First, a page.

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An atlas of classical geography

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174 pages
:AN ATLASOPGEOGRAPHY.CLASSICALCONSTRUCTED BYWILLIAM HUGHES,AND EDITED BYGEORGE LONG.PROFESSOR OF ANCIENT LANGUAGES IN THE UNIVERSITYFORMERLY OF VIRGINIAWITHA SKETCH OF CLASSICAL GEOGRAPHY,AND OTHER ADDITIONS,BY THE AMERICAN EDITOR.CONTAININGFIFTY-TWO MAPS AND PLANS ON TWENTY-SIX PLATES,WITH AN INDEX OF PLACES.PHILADELPHIABLANCHAED & LEA,185 7.OOiIZSlEntered, according to the Act of Congress, in the year 1856, byBLANCHARD & LEA,in the Clerk's Office of the District Court of the United States for the Eastern District of Pennsylvania,& P. G. Collins.Printel \.j T. K.AMERICAN PUBLISHERS' NOTICE.In reproducing the present work, various additions have been thought desirable. Forreasons adduced in his Preface, Mr. Long inserted no boundaries in the maps. Impos-sible as it may be, at this distance of time, to determine with absolute accuracy thelimits of contiguous territories, it yet was felt that without some indication of theiras generally received by classical scholars, the studentposition, would frequently feelwant of an assistance to which he had become accustomed;the and they have accord-ingly been introduced from standard authorities.The interest attaching to the gradual development of geographical knowledgeamong the ancients, has seemed to render desirable the introduction of the charts col-lected on Plate showing at a glance the progress of1, information from the earliesttimes, the studentand enabling to comprehend and appreciate ...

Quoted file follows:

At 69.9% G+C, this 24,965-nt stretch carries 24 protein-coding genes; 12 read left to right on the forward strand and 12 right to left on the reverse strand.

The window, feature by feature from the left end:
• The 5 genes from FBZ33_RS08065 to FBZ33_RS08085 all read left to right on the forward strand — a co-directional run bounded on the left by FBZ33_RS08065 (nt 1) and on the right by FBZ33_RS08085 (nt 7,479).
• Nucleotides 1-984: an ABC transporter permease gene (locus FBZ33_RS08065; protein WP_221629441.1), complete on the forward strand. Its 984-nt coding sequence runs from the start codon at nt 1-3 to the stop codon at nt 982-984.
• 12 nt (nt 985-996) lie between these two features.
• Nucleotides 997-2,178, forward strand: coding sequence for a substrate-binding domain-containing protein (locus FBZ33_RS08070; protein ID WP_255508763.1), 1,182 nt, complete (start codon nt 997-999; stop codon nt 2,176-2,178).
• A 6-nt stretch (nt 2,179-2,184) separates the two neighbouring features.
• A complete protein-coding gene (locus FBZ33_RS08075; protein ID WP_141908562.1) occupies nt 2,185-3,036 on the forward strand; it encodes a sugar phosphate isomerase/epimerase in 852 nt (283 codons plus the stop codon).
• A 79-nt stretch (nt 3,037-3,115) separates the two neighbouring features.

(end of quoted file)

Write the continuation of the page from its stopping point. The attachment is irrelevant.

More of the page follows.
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: AN ATLAS OP GEOGRAPHY.CLASSICAL CONSTRUCTED BY WILLIAM HUGHES, AND EDITED BY GEORGE LONG. PROFESSOR OF ANCIENT LANGUAGES IN THE UNIVERSITYFORMERLY OF VIRGINIA WITH A SKETCH OF CLASSICAL GEOGRAPHY, AND OTHER ADDITIONS, BY THE AMERICAN EDITOR. CONTAINING FIFTY-TWO MAPS AND PLANS ON TWENTY-SIX PLATES, WITH AN INDEX OF PLACES. PHILADELPHIA BLANCHAED & LEA, 185 7. OOiI ZSl Entered, according to the Act of Congress, in the year 1856, by BLANCHARD & LEA, in the Clerk's Office of the District Court of the United States for the Eastern District of Pennsylvania, & P. G. Collins.Printel \.j T. K. AMERICAN PUBLISHERS' NOTICE. In reproducing the present work, various additions have been thought desirable. For reasons adduced in his Preface, Mr. Long inserted no boundaries in the maps. Impos- sible as it may be, at this distance of time, to determine with absolute accuracy the limits of contiguous territories, it yet was felt that without some indication of their as generally received by classical scholars, the studentposition, would frequently feel want of an assistance to which he had become accustomed;the and they have accord- ingly been introduced from standard authorities. The interest attaching to the gradual development of geographical knowledge among the ancients, has seemed to render desirable the introduction of the charts col- lected on Plate showing at a glance the progress of1, information from the earliest times, the studentand enabling to comprehend and appreciate the ideas of the writers of successive periods. Plate has26 likewise been added, presenting topographical plans, on an enlarged scale, of various places of interest, which may serve to elucidate passages in numerous classical authors. These additions have been selected from Icadin^^ authorities, such as Kiefert, Forbiger, and Johnston. With the view of rendering the work a convenient text-book for the student, a condensed sketch of Classical Geography has been prefixed, compiled and adapted principally from the recent manual of Professor Pillans, of Edinburgh. In this the has been, notobject to present a complete enumeration of places, but mei-ely to furnish (iii) iv AMERICAN PUBLISHERS' NOTICE. such supplementary information as cannot be embodied in the ir:aps. No allusion has been made Sacredto Geography, a subject too extensive and too important to be dis- missed within the limits necessarily assigned to the Insketch. revising the Index, the opportunity has occasionally been found of marking the quantity of a syllable left un- accented by Mr. Long; and this has been done whenever practicable. In many in- stances, however, places of little note, whose nvames do not occur among the poets, are necessarily uncertain. Every care has been taken throughout to obtain entire accuracy, in the most careful revision of both maps and text by the gentleman who has made the additions and superintended the press. The publishers trust that their efforts have not been misdi- rected, and that they will be found to have succeeded in producing an Atlas in every way suited to the increasing requirements of the improved classical scholars]) of theip age. Philadelphia, August, 185G. ; PREFACE. The Maps in this Atlas have been constructed by William Hughes from the best authorities; and they have been engraved under his superintendence. The original drawings and the engraved maps have been revised by George Long. No pains have been spared to make the maps correct and though; it is impossible to avoid some errors in a work of this kind, it is hoped that there are not many. Such as may be discovered will corrected.be The distriliution of the suljject-matter of this ancient Atlas differs from that of other Atlases in several respects. The map of the Roman Provinces is one example of this there are several other maps which will not be found in theand common Atlases. This Atlas is intended for the use of students both at schools and at college ; and though it does not contain every name, it contains everything that a classical student can want. No attempt has been made''' to show the exact boundaries of the political divisions and subdivisions of countries, wdiich cannot be done, in small maps at least, with sufficient accuracy and many; in cases it cannot be done at all. A student must learn what these boundaries are, so far as they can be ascertained, either from works on Ancient Geography, or from the instruction of a teacher. The best method of teaching Geography in schools is by oral on the Map, followed by examination. GEORGE LONG. * wi See American Publishei's' Notice. (V)